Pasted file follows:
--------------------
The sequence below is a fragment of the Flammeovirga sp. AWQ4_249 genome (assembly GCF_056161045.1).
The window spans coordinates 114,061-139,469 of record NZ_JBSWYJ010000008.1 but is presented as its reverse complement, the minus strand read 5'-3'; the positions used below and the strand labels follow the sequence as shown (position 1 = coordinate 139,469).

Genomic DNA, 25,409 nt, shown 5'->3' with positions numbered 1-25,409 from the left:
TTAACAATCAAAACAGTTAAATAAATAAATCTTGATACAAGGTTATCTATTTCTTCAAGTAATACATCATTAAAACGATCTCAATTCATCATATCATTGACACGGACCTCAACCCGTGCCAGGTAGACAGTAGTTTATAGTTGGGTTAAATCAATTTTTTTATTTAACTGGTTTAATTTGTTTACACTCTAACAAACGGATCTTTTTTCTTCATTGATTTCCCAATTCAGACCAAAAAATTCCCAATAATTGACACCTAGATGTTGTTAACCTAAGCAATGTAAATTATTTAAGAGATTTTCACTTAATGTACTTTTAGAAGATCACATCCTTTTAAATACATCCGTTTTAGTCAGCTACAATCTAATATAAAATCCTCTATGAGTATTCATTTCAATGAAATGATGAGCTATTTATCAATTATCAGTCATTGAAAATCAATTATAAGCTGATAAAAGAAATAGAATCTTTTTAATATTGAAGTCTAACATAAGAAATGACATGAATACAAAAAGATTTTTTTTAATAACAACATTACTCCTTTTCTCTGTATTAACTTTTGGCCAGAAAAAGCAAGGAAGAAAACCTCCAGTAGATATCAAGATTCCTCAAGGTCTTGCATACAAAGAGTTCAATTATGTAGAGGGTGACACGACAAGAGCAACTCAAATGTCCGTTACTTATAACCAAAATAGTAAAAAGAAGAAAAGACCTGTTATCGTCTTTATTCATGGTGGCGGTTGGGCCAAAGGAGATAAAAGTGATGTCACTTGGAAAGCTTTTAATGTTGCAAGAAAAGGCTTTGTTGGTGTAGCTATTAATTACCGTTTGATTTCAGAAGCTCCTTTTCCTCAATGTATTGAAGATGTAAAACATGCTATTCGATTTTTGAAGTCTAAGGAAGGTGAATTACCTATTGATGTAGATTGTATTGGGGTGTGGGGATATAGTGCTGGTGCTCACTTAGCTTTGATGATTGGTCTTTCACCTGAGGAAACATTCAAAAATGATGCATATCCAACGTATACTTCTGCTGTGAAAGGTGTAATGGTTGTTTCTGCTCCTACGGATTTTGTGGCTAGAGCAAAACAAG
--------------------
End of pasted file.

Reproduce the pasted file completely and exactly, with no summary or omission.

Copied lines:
The sequence below is a fragment of the Flammeovirga sp. AWQ4_249 genome (assembly GCF_056161045.1).
The window spans coordinates 114,061-139,469 of record NZ_JBSWYJ010000008.1 but is presented as its reverse complement, the minus strand read 5'-3'; the positions used below and the strand labels follow the sequence as shown (position 1 = coordinate 139,469).

Genomic DNA, 25,409 nt, shown 5'->3' with positions numbered 1-25,409 from the left:
TTAACAATCAAAACAGTTAAATAAATAAATCTTGATACAAGGTTATCTATTTCTTCAAGTAATACATCATTAAAACGATCTCAATTCATCATATCATTGACACGGACCTCAACCCGTGCCAGGTAGACAGTAGTTTATAGTTGGGTTAAATCAATTTTTTTATTTAACTGGTTTAATTTGTTTACACTCTAACAAACGGATCTTTTTTCTTCATTGATTTCCCAATTCAGACCAAAAAATTCCCAATAATTGACACCTAGATGTTGTTAACCTAAGCAATGTAAATTATTTAAGAGATTTTCACTTAATGTACTTTTAGAAGATCACATCCTTTTAAATACATCCGTTTTAGTCAGCTACAATCTAATATAAAATCCTCTATGAGTATTCATTTCAATGAAATGATGAGCTATTTATCAATTATCAGTCATTGAAAATCAATTATAAGCTGATAAAAGAAATAGAATCTTTTTAATATTGAAGTCTAACATAAGAAATGACATGAATACAAAAAGATTTTTTTTAATAACAACATTACTCCTTTTCTCTGTATTAACTTTTGGCCAGAAAAAGCAAGGAAGAAAACCTCCAGTAGATATCAAGATTCCTCAAGGTCTTGCATACAAAGAGTTCAATTATGTAGAGGGTGACACGACAAGAGCAACTCAAATGTCCGTTACTTATAACCAAAATAGTAAAAAGAAGAAAAGACCTGTTATCGTCTTTATTCATGGTGGCGGTTGGGCCAAAGGAGATAAAAGTGATGTCACTTGGAAAGCTTTTAATGTTGCAAGAAAAGGCTTTGTTGGTGTAGCTATTAATTACCGTTTGATTTCAGAAGCTCCTTTTCCTCAATGTATTGAAGATGTAAAACATGCTATTCGATTTTTGAAGTCTAAGGAAGGTGAATTACCTATTGATGTAGATTGTATTGGGGTGTGGGGATATAGTGCTGGTGCTCACTTAGCTTTGATGATTGGTCTTTCACCTGAGGAAACATTCAAAAATGATGCATATCCAACGTATACTTCTGCTGTGAAAGGTGTAATGGTTGTTTCTGCTCCTACGGATTTTGTGGCTAGAGCAAAACAAG